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MI5 files made public today reveal the remarkable role of the Double Cross spy system in Hitler's defeat. Around 120 spies sent to Britain were captured and then 'turned' to become double agents working for the Allies.

Double Cross meant, according to one spymaster, that MI5 'ran the German espionage system in this country' during the war.

Here Mattew Hickley unveils tales of the brave and the bizarre from the files.


Nathalie Sergueiew :

It was the time when the Allies were preparing for the greatest seabourne invasion in history. On its success depended the liberation of Europe from the Nazis.

Then, weeks before D-Day, the titanic operation was put in potentially mortal danger by the fate of a spy's dog. Frisson was the beloved pet of double agent Nathalie Sergueiew, codename Treasure. According to MI5's Double Cross files, Treasure was highly-strung and troublesome. She was also invaluable in feeding false information to her German 'masters' which helped the invasion of Normandy succeed.

Yet, less than a month before the landings, Treasure threatened to 'blow' the delicate deception surrounding the location of the landings. Her motive was revenge for the death of Frisson, which she blamed on the British for failing to smuggle him to London from Gibraltar.

Her fit of temper could have undermined the entire invasion by leading the German High Command to move its feared Panzer tank regiments from Calais to Normandy, ready to beat the Allies back into the sea.

A French woman of Russian extraction, Treasure was recruited after the fall of France by German intelligence - the Abwehr - through a journalist friend. She was trained in espionage and sent to Britain via neutral Spain. But once in Madrid she went straight to the British Consulate and offered to work for the Allies. Unfortunately when she was taken to London, Frisson was left behind in Gibraltar.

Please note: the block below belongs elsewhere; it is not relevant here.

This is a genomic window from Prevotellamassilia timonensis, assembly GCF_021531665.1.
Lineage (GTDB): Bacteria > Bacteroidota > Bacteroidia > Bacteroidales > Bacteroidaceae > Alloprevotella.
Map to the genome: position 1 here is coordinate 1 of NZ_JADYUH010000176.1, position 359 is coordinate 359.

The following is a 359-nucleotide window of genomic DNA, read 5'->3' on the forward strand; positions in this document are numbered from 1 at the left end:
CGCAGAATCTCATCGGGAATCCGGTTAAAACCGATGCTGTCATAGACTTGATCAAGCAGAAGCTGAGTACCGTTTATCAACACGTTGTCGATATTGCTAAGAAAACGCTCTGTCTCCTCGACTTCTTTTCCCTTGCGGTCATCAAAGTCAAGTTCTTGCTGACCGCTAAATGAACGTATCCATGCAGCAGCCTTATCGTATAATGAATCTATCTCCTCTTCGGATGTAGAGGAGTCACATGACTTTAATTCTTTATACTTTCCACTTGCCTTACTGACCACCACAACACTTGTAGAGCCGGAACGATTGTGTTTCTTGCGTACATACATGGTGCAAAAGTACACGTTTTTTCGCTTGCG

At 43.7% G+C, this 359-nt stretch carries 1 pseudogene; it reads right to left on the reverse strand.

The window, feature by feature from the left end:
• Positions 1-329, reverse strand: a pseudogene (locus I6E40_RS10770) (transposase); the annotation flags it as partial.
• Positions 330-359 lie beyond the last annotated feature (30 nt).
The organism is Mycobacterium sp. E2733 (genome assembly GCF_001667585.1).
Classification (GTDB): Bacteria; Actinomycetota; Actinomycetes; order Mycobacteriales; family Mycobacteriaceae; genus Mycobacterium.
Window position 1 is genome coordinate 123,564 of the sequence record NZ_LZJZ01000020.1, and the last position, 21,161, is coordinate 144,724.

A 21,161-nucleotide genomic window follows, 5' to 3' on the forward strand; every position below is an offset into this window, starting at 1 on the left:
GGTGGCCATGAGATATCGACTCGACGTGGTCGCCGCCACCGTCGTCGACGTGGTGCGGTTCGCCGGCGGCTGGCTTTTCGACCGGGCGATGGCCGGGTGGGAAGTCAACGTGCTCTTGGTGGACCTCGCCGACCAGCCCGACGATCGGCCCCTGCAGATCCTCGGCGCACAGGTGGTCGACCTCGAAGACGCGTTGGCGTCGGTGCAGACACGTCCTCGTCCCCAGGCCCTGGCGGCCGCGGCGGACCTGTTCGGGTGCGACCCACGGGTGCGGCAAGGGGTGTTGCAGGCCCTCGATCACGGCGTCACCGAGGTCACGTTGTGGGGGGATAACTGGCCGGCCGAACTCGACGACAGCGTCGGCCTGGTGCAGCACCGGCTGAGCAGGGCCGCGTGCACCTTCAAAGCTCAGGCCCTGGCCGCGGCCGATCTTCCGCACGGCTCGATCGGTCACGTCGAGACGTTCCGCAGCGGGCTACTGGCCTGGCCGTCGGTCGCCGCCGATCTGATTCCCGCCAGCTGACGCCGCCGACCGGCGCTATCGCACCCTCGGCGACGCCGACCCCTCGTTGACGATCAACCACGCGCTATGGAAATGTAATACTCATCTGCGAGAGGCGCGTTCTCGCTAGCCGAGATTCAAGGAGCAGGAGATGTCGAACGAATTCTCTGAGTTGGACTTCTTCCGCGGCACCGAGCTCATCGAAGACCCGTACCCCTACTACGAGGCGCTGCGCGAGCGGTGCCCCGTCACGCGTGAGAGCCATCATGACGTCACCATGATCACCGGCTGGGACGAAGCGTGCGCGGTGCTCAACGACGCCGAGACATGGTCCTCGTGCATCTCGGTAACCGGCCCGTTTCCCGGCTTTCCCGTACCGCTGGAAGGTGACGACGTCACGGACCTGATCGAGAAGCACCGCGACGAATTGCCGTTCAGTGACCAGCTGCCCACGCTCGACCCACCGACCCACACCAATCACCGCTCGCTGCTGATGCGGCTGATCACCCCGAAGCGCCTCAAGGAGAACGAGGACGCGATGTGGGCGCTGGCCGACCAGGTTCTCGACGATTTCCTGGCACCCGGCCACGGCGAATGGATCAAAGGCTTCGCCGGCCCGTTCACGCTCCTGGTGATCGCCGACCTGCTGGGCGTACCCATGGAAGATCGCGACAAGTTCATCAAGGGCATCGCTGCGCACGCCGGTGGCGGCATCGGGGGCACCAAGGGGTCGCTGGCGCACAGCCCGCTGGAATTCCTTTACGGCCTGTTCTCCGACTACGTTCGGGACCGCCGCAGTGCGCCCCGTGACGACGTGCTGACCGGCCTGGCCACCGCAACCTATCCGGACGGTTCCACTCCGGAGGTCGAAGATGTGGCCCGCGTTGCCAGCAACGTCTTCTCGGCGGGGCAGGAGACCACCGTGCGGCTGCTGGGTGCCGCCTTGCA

In Britain she became a cornerstone of Double Cross, using written codes to send false intelligence back to Germany. She later travelled to Lisbon in Portugal to collect a radio transmitter from her spymaster Emile Kliemann. Treasure played a major part in Operation Fortitude - the scheme that convinced the Nazis that the invasion would be near Calais. It was to be the Double Cross system's finest hour. But in London all was not well.

Treasure's boyfriend in Gibraltar had reneged on a promise to help smuggle Frisson to Britain. Her MI5 handler Mary Sherer warned in a December 1943 memo : 'She is very upset about the absence of her dog, and has seriously threatened that if the dog does not arrive soon she will not any more. I am afraid her American boyfriend has let her down and has no intention of smuggling the dog over here. I am wondering whether we could get the Navy to help.'

With six months to go to D-day, MI5 learned that during a trip to Gibraltar Treasure had told boyfriend Kenneth Larson that she was working for MI5 - posing a huge risk to her cover and the whole deception.

'She said she had been very stupid, but she had fallen in love with Larson and he with her, and for some reason of her own, she had told him to see if he trusted her,' Sherer noted. Alarmed as it was, MI5 had little choice but to proceed with its plans. Then disaster. Treasure learned that Frisson had died in Gibraltar.

On May 17, 1944, less than a month before the invasion, she told MI5 she intended to blow the operation by sending messages to her German handlers omitting the codewords which told the Nazis her transmissions were genuine. Sherer reported : 'She confessed that her motive was revenge for the death of her dog for which she considered we were responsible.'

Although she changed her mind, MI5, unsurprisingly, no longer trusted her. By then, however, the Germans had been fooled over the Normandy landings. MI5 and Treasure were to part on bitter terms. She returned to liberated France where she threatened to publish her memoirs and denounced her former employers as 'gangsters'.